As online shopping evolved with the pandemic, so too did physical stores, making the two inseparable. Now, consumers are accustomed to the convenience of at-home shopping and expect the same level of service at physical stores. In turn, physical stores are taking on digital bells and whistles, from putting QR codes on products to creating immersive apps and gaming experiences to amuse consumers while they shop. Meanwhile, China’s digitally native brands are moving offline and investing in pop-up stores to leverage their vast social media followings. Yet brick-and-mortar retail won’t be killed off by the evolution of e-commerce in China, even as it goes through a major transition. The winners will be those that understand consumer expectations for in-person shopping to replicate some of the features prevalent in e-commerce, such as gamification, higher levels of personalization and perks, and the ability to keep consumers entertained.
2. The world is racing to catch up to Chinese-style e-commerce livestreaming
The live video sales model pioneered by Alibaba’s Taobao Live in 2016 and has become a feature of just about every e-commerce and social platform in China, and now brands, retailers, and tech firms around the world have been vying to introduce their own versions of its seamless “see now, buy now” functionality. The year 2020 marked a turning point for e-commerce livestreaming in China, as it went from a “nice-to-have” offering to a necessity for Chinese brands and retailers during COVID-19 lockdowns, with everyone from out-of-work actors to CEOs joining the livestreaming fray. Perhaps more importantly, e-commerce livestreaming has also firmly moved up the value chain — while it was previously centered around fast-moving consumer goods and low prices, it has since drawn the attention of luxury brands from fashion to watches and jewelry to autos thanks to its ability to reach, influence, and sell to consumers in real-time.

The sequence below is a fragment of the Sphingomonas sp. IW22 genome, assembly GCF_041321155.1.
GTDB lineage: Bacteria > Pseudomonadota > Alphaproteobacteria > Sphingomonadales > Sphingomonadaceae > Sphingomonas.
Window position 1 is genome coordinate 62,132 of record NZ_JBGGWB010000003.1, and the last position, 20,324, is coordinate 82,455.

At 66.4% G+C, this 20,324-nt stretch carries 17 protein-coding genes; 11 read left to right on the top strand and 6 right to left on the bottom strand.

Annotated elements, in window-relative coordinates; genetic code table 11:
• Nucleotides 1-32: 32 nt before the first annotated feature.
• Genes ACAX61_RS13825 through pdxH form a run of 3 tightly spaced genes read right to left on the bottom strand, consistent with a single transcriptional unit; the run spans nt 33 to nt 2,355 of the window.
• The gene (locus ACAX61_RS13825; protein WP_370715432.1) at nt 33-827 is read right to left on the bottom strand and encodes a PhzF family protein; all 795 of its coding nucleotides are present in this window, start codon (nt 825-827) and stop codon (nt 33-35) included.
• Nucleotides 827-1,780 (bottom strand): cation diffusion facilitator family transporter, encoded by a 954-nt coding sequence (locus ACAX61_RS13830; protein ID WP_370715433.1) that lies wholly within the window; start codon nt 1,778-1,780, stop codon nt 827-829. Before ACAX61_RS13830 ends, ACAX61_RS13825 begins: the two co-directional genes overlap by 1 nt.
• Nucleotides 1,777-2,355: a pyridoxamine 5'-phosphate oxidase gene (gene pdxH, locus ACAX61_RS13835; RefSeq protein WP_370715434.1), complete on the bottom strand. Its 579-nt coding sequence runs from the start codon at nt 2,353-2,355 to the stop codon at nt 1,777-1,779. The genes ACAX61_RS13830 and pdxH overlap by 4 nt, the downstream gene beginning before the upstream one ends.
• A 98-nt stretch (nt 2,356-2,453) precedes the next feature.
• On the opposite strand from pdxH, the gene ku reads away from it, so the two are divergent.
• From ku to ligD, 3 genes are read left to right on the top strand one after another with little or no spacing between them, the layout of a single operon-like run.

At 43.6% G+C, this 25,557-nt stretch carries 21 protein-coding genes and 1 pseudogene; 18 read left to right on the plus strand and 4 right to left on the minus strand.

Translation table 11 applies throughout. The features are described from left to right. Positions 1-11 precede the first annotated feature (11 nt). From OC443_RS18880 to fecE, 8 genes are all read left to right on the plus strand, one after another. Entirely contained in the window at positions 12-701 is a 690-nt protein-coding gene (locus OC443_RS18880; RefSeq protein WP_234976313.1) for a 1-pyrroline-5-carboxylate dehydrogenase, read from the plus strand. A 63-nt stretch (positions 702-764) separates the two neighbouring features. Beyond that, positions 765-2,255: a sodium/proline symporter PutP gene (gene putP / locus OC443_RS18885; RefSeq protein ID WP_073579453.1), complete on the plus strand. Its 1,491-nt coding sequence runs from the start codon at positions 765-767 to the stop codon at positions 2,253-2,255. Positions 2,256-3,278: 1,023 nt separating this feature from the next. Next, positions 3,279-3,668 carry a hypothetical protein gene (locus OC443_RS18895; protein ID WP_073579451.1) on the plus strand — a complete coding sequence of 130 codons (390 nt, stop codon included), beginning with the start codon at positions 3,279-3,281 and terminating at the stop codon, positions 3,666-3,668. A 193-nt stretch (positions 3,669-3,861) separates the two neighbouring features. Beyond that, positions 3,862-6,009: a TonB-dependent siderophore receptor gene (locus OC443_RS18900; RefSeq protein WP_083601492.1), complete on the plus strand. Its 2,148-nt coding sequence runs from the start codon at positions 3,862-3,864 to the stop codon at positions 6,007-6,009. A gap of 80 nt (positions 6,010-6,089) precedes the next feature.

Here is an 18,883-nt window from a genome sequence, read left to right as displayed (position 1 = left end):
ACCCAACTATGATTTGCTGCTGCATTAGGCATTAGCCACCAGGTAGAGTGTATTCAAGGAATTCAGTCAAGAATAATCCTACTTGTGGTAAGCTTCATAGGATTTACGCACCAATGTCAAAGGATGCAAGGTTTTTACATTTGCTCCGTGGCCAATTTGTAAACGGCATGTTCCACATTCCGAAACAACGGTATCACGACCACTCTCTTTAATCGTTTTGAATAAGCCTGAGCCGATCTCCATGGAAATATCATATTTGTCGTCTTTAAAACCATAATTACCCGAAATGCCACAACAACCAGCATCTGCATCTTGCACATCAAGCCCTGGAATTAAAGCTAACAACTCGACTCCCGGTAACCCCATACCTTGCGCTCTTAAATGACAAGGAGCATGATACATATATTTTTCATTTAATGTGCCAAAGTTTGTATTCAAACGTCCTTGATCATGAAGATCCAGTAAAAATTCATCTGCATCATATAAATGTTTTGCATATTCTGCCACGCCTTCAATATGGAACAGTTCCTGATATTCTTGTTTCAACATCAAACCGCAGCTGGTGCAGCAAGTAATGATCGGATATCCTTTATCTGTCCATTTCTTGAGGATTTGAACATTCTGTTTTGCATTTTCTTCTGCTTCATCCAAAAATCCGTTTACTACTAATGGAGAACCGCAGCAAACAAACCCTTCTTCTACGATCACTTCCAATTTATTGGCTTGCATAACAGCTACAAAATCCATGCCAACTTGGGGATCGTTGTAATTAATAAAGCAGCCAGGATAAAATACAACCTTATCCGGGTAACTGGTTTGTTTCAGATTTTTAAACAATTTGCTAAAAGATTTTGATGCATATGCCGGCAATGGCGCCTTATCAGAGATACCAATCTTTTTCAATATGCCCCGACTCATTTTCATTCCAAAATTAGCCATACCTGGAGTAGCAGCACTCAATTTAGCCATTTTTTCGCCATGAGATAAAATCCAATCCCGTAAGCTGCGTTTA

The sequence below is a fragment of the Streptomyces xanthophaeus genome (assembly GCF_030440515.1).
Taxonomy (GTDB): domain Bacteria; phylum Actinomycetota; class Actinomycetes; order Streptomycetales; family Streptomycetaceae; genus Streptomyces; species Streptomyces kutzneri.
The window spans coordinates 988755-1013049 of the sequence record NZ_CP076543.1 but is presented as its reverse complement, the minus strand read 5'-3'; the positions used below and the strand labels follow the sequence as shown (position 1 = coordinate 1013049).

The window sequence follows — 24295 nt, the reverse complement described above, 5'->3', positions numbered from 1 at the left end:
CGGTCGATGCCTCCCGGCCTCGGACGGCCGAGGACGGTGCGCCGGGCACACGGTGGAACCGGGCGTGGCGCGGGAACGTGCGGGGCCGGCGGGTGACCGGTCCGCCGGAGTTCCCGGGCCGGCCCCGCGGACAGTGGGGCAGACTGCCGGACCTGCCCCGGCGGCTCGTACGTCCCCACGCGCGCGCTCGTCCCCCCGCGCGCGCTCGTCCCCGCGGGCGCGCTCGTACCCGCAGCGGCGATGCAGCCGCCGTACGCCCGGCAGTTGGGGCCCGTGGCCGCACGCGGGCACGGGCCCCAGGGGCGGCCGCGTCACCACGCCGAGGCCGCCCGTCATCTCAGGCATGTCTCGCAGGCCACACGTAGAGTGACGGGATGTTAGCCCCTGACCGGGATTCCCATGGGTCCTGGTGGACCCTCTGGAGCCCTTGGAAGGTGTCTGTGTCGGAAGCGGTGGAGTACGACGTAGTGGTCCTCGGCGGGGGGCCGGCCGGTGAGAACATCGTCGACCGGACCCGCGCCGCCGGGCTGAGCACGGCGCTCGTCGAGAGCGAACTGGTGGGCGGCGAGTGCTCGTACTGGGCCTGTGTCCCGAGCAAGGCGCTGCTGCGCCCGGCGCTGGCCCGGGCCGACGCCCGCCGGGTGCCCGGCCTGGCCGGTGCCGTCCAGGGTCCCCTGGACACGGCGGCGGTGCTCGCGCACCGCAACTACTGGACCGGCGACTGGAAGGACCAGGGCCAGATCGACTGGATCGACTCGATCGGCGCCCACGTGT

3. Brands are going all in on gaming
With nearly 518 million gamers, China is already the world’s largest gaming market, and one of the most heavily female-leaning (56 percent of mobile gamers) and youngest (47 percent under 30). Brands increasingly see the virtual worlds of games as important marketing channels, with premium names in fashion and automobiles offering aspirational virtual possessions to young consumers who may not (yet) be able to afford their real-world equivalents. For the world’s biggest luxury brands, gaming collaborations can also generate new revenue streams through the development of limited-edition physical goods tied to gaming content.
4. China’s top influencers are poised to build their own brands
Known as Key Opinion Leaders (KOLs) in China, influencers have long been seen as critical to brand success in the market, where consumers rely heavily on recommendations from trusted sources. Meanwhile, the rapid rise of e-commerce livestreaming has boosted demand for on-air sales talent capable of engaging consumers and racking up millions in sales during hours-long broadcasts. This has launched leading influencers like Viya and “Lipstick King” Li Jiaqi into the stratosphere, with tens of millions of followers each and marketing clout to launch their own brands and intellectual property extensions, opportunities that may ultimately become more profitable than livestreaming alone.
With 81 pages of actionable insights and deep market analysis, “Transcendent Retail: APAC” is a must-read for any brand, marketer, or retailer interested in leveraging China’s next-generation commerce trends to reach consumers worldwide.